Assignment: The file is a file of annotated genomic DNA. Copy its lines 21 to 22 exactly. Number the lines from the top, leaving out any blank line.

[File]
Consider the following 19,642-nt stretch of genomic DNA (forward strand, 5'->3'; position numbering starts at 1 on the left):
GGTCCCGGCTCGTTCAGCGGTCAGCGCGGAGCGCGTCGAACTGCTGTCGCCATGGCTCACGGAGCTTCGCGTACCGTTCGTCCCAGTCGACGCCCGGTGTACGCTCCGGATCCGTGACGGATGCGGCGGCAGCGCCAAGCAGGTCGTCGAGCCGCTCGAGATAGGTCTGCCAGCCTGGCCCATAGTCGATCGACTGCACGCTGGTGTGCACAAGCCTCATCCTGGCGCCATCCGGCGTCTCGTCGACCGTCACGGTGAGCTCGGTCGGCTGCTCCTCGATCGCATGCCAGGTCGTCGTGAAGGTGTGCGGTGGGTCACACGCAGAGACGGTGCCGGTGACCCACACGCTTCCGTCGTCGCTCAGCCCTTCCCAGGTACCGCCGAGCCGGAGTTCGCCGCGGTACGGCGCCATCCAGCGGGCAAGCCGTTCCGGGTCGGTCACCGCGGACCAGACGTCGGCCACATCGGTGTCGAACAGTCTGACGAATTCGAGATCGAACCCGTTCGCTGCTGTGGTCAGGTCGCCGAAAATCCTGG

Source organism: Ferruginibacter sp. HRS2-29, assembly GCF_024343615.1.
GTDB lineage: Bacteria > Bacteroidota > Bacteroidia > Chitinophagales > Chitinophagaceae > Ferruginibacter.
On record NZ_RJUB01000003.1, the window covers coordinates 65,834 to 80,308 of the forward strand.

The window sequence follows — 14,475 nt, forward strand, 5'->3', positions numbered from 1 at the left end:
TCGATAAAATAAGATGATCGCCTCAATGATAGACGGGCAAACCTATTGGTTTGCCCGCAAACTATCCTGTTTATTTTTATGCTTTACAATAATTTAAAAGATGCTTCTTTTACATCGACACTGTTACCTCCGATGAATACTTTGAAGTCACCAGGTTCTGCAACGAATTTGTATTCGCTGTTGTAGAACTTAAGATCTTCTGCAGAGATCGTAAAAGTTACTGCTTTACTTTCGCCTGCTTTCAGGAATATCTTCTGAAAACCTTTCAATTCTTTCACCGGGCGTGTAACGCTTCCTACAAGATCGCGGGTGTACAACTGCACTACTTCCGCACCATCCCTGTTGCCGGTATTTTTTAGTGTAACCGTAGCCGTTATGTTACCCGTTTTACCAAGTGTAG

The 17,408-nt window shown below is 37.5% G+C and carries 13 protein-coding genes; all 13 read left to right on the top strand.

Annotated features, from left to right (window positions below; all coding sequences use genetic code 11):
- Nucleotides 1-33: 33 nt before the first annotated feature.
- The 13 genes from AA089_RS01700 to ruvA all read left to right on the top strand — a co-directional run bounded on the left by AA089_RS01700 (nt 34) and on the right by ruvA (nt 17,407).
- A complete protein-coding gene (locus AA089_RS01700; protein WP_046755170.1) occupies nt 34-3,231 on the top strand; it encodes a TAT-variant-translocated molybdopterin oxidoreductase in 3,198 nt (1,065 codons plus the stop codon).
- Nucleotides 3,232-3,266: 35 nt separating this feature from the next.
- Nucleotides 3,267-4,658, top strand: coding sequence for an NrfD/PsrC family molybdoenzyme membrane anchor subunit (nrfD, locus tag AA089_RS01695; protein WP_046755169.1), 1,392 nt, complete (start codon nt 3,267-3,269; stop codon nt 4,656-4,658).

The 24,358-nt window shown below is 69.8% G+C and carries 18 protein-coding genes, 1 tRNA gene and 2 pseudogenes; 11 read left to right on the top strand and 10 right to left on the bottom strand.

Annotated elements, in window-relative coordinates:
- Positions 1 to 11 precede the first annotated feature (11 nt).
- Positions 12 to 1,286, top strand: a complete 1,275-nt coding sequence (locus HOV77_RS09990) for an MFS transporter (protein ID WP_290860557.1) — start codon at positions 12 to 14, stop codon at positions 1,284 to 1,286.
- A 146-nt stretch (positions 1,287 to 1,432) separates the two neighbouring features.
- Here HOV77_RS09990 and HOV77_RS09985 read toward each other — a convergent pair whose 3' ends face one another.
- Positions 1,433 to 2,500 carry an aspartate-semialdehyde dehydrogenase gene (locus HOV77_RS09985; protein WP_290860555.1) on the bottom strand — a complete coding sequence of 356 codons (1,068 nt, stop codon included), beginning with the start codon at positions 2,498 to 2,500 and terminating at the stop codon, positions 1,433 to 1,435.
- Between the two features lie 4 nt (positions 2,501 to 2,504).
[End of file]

- Positions 1,433 to 2,500 carry an aspartate-semialdehyde dehydrogenase gene (locus HOV77_RS09985; protein WP_290860555.1) on the bottom strand — a complete coding sequence of 356 codons (1,068 nt, stop codon included), beginning with the start codon at positions 2,498 to 2,500 and terminating at the stop codon, positions 1,433 to 1,435.
- Between the two features lie 4 nt (positions 2,501 to 2,504).